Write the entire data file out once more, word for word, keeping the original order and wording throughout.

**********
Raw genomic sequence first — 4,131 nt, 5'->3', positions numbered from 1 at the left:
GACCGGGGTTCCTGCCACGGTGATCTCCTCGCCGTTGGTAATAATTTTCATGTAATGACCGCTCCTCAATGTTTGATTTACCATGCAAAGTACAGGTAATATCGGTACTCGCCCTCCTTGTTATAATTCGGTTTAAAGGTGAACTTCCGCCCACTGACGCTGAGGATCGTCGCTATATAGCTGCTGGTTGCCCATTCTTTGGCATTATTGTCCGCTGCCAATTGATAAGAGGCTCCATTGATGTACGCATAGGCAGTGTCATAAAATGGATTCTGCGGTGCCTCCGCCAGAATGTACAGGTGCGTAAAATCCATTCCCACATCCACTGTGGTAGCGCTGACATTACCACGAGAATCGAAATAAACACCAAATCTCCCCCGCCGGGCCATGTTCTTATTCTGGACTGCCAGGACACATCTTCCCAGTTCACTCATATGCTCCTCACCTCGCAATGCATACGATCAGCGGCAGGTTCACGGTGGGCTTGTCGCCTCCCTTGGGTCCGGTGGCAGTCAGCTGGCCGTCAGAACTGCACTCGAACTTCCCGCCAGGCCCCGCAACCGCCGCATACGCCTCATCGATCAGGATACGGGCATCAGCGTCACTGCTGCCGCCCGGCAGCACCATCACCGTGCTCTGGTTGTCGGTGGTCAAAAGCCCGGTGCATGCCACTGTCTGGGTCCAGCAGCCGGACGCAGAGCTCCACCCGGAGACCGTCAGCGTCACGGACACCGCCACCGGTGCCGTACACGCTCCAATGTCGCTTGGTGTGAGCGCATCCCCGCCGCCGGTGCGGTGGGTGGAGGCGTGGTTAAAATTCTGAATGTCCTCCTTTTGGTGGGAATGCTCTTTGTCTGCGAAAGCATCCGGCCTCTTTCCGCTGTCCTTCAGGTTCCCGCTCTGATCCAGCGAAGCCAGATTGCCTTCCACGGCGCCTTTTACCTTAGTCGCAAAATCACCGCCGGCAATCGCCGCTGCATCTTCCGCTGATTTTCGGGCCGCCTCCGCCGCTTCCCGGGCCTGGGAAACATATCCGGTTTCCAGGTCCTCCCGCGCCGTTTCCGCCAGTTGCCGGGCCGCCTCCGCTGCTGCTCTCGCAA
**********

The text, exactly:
Raw genomic sequence first — 4,131 nt, 5'->3', positions numbered from 1 at the left:
GACCGGGGTTCCTGCCACGGTGATCTCCTCGCCGTTGGTAATAATTTTCATGTAATGACCGCTCCTCAATGTTTGATTTACCATGCAAAGTACAGGTAATATCGGTACTCGCCCTCCTTGTTATAATTCGGTTTAAAGGTGAACTTCCGCCCACTGACGCTGAGGATCGTCGCTATATAGCTGCTGGTTGCCCATTCTTTGGCATTATTGTCCGCTGCCAATTGATAAGAGGCTCCATTGATGTACGCATAGGCAGTGTCATAAAATGGATTCTGCGGTGCCTCCGCCAGAATGTACAGGTGCGTAAAATCCATTCCCACATCCACTGTGGTAGCGCTGACATTACCACGAGAATCGAAATAAACACCAAATCTCCCCCGCCGGGCCATGTTCTTATTCTGGACTGCCAGGACACATCTTCCCAGTTCACTCATATGCTCCTCACCTCGCAATGCATACGATCAGCGGCAGGTTCACGGTGGGCTTGTCGCCTCCCTTGGGTCCGGTGGCAGTCAGCTGGCCGTCAGAACTGCACTCGAACTTCCCGCCAGGCCCCGCAACCGCCGCATACGCCTCATCGATCAGGATACGGGCATCAGCGTCACTGCTGCCGCCCGGCAGCACCATCACCGTGCTCTGGTTGTCGGTGGTCAAAAGCCCGGTGCATGCCACTGTCTGGGTCCAGCAGCCGGACGCAGAGCTCCACCCGGAGACCGTCAGCGTCACGGACACCGCCACCGGTGCCGTACACGCTCCAATGTCGCTTGGTGTGAGCGCATCCCCGCCGCCGGTGCGGTGGGTGGAGGCGTGGTTAAAATTCTGAATGTCCTCCTTTTGGTGGGAATGCTCTTTGTCTGCGAAAGCATCCGGCCTCTTTCCGCTGTCCTTCAGGTTCCCGCTCTGATCCAGCGAAGCCAGATTGCCTTCCACGGCGCCTTTTACCTTAGTCGCAAAATCACCGCCGGCAATCGCCGCTGCATCTTCCGCTGATTTTCGGGCCGCCTCCGCCGCTTCCCGGGCCTGGGAAACATATCCGGTTTCCAGGTCCTCCCGCGCCGTTTCCGCCAGTTGCCGGGCCGCCTCCGCTGCTGCTCTCGCAA